How to Use a GPS on the Water

By Paul M. J. Suchecki

GPS by Dirk De Kegel

The Global Positioning System (GPS) is straight out of science fiction. Thanks to reference satellites you can now find where you are on the earth with pinpoint accuracy. For many, their first introduction to GPS was through Hertz Rental Cars' Never Lost System, a handy option when visiting an unfamiliar city.

Since I read maps well my favorite use of a GPS is on the water. It's particularly useful when trying to find my way back home in heavy ocean fog.

Understand how they work. GPS satellites are operated by the U.S. Air Force. Twenty-four of them orbit the earth every 12 hours. They transmit their signals to equipment on the ground. GPS devices are receivers only and need an unobstructed view of the sky, so they don't always work well in forests, canyons or buildings, in contrast to the sea.

Their operation depends on the very accurate atomic clocks on board each satellite. Each transmission indicates a satellite's location and local time. Because the signals arrive in your hand at the speed of light, they arrive at slightly different times.

Your GPS receiver will lock on to the transmissions of at least four satellites. By analyzing the time differences it will place you on the earth in three dimensions. It will tell you in which direction you are heading and how fast you are traveling. It's particularly useful for ocean travel, because it looks at your absolute position on the globe adjusted for the effects of current and wind, errors that are not readily apparent when using a compass, a map, a watch and dead reckoning.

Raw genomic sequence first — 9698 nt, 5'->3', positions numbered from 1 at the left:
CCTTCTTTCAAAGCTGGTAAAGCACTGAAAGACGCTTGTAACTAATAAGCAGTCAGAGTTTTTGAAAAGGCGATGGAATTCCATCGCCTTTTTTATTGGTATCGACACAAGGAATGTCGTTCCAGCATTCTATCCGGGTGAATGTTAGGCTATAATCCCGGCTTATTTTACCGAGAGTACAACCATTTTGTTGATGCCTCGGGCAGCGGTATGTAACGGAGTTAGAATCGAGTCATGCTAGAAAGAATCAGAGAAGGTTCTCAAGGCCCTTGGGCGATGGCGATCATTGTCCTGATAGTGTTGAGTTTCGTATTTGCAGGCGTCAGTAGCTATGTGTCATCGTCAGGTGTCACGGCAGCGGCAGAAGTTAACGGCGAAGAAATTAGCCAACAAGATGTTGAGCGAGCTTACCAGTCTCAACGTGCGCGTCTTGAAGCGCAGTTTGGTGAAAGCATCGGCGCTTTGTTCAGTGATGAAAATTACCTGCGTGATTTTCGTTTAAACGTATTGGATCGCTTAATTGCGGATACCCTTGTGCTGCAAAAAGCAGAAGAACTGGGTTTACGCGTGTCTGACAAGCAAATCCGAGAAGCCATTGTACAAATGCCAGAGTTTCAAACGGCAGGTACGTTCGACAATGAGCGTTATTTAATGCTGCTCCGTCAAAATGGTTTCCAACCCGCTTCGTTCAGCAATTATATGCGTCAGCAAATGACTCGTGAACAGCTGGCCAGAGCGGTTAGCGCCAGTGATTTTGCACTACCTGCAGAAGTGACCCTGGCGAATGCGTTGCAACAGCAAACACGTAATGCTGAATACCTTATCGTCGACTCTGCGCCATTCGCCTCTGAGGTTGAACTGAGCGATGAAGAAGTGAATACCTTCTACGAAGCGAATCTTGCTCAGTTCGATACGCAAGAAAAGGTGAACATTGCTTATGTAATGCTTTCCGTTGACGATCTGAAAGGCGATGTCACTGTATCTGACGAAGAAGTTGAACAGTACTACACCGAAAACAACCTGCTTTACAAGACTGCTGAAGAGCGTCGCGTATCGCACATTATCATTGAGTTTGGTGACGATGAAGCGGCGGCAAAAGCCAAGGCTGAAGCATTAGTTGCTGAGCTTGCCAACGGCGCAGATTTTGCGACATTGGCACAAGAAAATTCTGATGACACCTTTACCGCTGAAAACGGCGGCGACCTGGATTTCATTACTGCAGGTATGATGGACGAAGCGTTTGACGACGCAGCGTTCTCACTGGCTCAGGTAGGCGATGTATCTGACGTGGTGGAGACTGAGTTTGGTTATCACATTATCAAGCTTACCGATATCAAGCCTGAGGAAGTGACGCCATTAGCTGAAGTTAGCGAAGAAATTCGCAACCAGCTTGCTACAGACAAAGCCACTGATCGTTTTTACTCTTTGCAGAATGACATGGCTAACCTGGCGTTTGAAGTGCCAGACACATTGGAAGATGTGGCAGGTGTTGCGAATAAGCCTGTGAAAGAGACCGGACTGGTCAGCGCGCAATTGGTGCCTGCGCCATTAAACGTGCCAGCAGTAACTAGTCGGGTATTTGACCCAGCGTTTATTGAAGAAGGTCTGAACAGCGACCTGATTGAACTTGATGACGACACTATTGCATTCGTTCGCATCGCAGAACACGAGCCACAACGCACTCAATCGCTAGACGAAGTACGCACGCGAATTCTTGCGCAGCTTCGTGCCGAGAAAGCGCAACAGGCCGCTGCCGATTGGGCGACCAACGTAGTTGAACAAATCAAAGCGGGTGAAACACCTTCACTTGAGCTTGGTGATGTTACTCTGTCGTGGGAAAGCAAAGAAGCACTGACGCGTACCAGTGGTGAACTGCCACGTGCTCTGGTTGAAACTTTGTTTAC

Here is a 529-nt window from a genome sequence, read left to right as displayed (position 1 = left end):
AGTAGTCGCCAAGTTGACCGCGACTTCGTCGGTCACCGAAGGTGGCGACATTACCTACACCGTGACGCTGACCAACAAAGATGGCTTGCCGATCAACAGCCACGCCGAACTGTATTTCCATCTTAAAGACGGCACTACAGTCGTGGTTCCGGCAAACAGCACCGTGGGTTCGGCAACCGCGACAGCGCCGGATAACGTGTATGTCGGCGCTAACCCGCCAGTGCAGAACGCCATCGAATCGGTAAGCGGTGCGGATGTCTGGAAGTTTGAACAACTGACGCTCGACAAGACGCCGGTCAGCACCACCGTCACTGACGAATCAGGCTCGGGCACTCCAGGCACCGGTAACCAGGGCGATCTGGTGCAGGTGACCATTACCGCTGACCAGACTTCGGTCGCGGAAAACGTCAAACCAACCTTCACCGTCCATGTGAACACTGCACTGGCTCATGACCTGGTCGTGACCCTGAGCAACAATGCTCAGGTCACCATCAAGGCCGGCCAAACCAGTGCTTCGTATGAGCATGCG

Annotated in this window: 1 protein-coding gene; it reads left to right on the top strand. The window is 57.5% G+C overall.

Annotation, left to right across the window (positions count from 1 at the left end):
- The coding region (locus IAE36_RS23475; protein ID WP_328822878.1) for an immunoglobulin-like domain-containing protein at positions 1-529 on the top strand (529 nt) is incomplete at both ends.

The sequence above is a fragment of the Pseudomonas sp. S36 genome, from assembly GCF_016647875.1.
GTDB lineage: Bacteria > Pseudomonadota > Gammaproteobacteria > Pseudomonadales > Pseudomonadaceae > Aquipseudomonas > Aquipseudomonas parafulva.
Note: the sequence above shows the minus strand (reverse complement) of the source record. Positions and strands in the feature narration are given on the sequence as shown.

Decide on what features you need within your budget limits. Many GPS receivers allow you to work off downloadable maps or marine charts. The highest-end models today can actually tie your GPS into an autopilot and your boat's radar while communicating with a computer. It's not exactly like putting your boat under the helm of a robotic first mate, but it isn't far off.

If you can, buy a new one. Most hand held receivers today are accurate to within 10 to 20 yards. Until 2000, a timing error was introduced in all non-military GPS devices so that you could only be accurate to within the diameter of a football field, a real limitation in trying to find the entrance to a marina breakwater. Battery life and screen quality have also improved significantly. If you inherited one of these older receivers, it's time to replace it.

Many of us have a natural tendency to try to figure things out for ourselves without looking at a manual. Resist that temptation here. Modern GPS receivers are extremely sophisticated. Since you'll be depending on this for your exact position on the water, it's best to not introduce user error.

As soon as you figure out how to operate your unit's buttons, start to enter essential way points, such as the location of your slip, the entrance to the marina, your favorite fishing ground and anchorage. You can also down load popular GPS destinations at websites like Start to track your progress to and from these points, comparing them with your plotting on a chart and compass to see how you fare next to your little helper.